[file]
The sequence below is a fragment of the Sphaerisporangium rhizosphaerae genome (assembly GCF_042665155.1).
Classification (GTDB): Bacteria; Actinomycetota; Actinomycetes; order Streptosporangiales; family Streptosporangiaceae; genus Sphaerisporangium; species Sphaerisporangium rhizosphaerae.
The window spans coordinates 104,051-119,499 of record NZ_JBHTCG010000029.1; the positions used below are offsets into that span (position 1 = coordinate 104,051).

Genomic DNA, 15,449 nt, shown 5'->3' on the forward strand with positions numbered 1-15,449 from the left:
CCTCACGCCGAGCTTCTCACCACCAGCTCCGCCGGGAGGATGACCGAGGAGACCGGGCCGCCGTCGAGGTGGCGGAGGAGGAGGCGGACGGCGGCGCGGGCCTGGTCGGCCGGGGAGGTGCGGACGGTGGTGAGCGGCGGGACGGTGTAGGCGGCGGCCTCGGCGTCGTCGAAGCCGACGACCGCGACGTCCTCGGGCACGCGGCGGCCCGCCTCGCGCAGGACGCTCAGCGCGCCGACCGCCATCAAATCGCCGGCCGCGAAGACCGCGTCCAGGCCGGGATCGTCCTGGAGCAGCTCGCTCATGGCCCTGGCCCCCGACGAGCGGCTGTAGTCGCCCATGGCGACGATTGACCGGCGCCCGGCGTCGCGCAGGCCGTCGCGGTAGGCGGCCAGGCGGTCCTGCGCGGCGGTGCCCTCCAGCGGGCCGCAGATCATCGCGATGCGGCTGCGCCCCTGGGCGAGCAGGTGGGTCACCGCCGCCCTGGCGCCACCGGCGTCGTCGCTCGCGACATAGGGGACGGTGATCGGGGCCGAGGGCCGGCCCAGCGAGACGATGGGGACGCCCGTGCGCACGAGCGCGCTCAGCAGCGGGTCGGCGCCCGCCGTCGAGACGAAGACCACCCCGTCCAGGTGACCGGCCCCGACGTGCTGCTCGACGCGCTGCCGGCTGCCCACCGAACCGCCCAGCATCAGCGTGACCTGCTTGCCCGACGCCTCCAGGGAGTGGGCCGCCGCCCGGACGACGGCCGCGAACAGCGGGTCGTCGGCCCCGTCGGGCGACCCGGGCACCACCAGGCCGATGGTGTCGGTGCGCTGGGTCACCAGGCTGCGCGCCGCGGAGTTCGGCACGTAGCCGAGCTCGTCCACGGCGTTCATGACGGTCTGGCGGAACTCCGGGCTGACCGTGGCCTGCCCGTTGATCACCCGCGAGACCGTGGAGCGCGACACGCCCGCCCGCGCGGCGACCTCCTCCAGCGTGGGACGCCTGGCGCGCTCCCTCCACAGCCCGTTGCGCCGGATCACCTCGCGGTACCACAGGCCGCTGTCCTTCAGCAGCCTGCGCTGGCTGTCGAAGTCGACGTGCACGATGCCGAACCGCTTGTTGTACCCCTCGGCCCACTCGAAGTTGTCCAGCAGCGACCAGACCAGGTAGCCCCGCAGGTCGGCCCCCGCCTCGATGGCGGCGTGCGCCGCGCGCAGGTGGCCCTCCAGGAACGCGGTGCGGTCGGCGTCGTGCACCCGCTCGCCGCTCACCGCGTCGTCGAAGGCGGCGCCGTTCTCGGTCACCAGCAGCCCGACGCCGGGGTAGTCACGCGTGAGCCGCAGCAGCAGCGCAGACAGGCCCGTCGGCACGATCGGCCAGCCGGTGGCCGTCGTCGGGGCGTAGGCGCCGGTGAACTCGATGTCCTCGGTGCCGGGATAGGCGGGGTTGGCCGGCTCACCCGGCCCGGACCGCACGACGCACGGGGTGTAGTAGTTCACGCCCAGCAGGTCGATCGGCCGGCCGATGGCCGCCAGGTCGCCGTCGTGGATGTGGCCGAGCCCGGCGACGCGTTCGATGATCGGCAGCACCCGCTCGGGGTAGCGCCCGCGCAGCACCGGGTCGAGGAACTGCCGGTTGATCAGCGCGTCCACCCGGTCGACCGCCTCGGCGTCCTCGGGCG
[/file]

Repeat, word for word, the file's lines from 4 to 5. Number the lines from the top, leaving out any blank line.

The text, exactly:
Genomic DNA, 15,449 nt, shown 5'->3' on the forward strand with positions numbered 1-15,449 from the left:
CCTCACGCCGAGCTTCTCACCACCAGCTCCGCCGGGAGGATGACCGAGGAGACCGGGCCGCCGTCGAGGTGGCGGAGGAGGAGGCGGACGGCGGCGCGGGCCTGGTCGGCCGGGGAGGTGCGGACGGTGGTGAGCGGCGGGACGGTGTAGGCGGCGGCCTCGGCGTCGTCGAAGCCGACGACCGCGACGTCCTCGGGCACGCGGCGGCCCGCCTCGCGCAGGACGCTCAGCGCGCCGACCGCCATCAAATCGCCGGCCGCGAAGACCGCGTCCAGGCCGGGATCGTCCTGGAGCAGCTCGCTCATGGCCCTGGCCCCCGACGAGCGGCTGTAGTCGCCCATGGCGACGATTGACCGGCGCCCGGCGTCGCGCAGGCCGTCGCGGTAGGCGGCCAGGCGGTCCTGCGCGGCGGTGCCCTCCAGCGGGCCGCAGATCATCGCGATGCGGCTGCGCCCCTGGGCGAGCAGGTGGGTCACCGCCGCCCTGGCGCCACCGGCGTCGTCGCTCGCGACATAGGGGACGGTGATCGGGGCCGAGGGCCGGCCCAGCGAGACGATGGGGACGCCCGTGCGCACGAGCGCGCTCAGCAGCGGGTCGGCGCCCGCCGTCGAGACGAAGACCACCCCGTCCAGGTGACCGGCCCCGACGTGCTGCTCGACGCGCTGCCGGCTGCCCACCGAACCGCCCAGCATCAGCGTGACCTGCTTGCCCGACGCCTCCAGGGAGTGGGCCGCCGCCCGGACGACGGCCGCGAACAGCGGGTCGTCGGCCCCGTCGGGCGACCCGGGCACCACCAGGCCGATGGTGTCGGTGCGCTGGGTCACCAGGCTGCGCGCCGCGGAGTTCGGCACGTAGCCGAGCTCGTCCACGGCGTTCATGACGGTCTGGCGGAACTCCGGGCTGACCGTGGCCTGCCCGTTGATCACCCGCGAGACCGTGGAGCGCGACACGCCCGCCCGCGCGGCGACCTCCTCCAGCGTGGGACGCCTGGCGCGCTCCCTCCACAGCCCGTTGCGCCGGATCACCTCGCGGTACCACAGGCCGCTGTCCTTCAGCAGCCTGCGCTGGCTGTCGAAGTCGACGTGCACGATGCCGAACCGCTTGTTGTACCCCTCGGCCCACTCGAAGTTGTCCAGCAGCGACCAGACCAGGTAGCCCCGCAGGTCGGCCCCCGCCTCGATGGCGGCGTGCGCCGCGCGCAGGTGGCCCTCCAGGAACGCGGTGCGGTCGGCGTCGTGCACCCGCTCGCCGCTCACCGCGTCGTCGAAGGCGGCGCCGTTCTCGGTCACCAGCAGCCCGACGCCGGGGTAGTCACGCGTGAGCCGCAGCAGCAGCGCAGACAGGCCCGTCGGCACGATCGGCCAGCCGGTGGCCGTCGTCGGGGCGTAGGCGCCGGTGAACTCGATGTCCTCGGTGCCGGGATAGGCGGGGTTGGCCGGCTCACCCGGCCCGGACCGCACGACGCACGGGGTGTAGTAGTTCACGCCCAGCAGGTCGATCGGCCGGCCGATGGCCGCCAGGTCGCCGTCGTGGATGTGGCCGAGCCCGGCGACGCGTTCGATGATCGGCAGCACCCGCTCGGGGTAGCGCCCGCGCAGCACCGGGTCGAGGAACTGCCGGTTGATCAGCGCGTCCACCCGGTCGACCGCCTCGGCGTCCTCGGGCG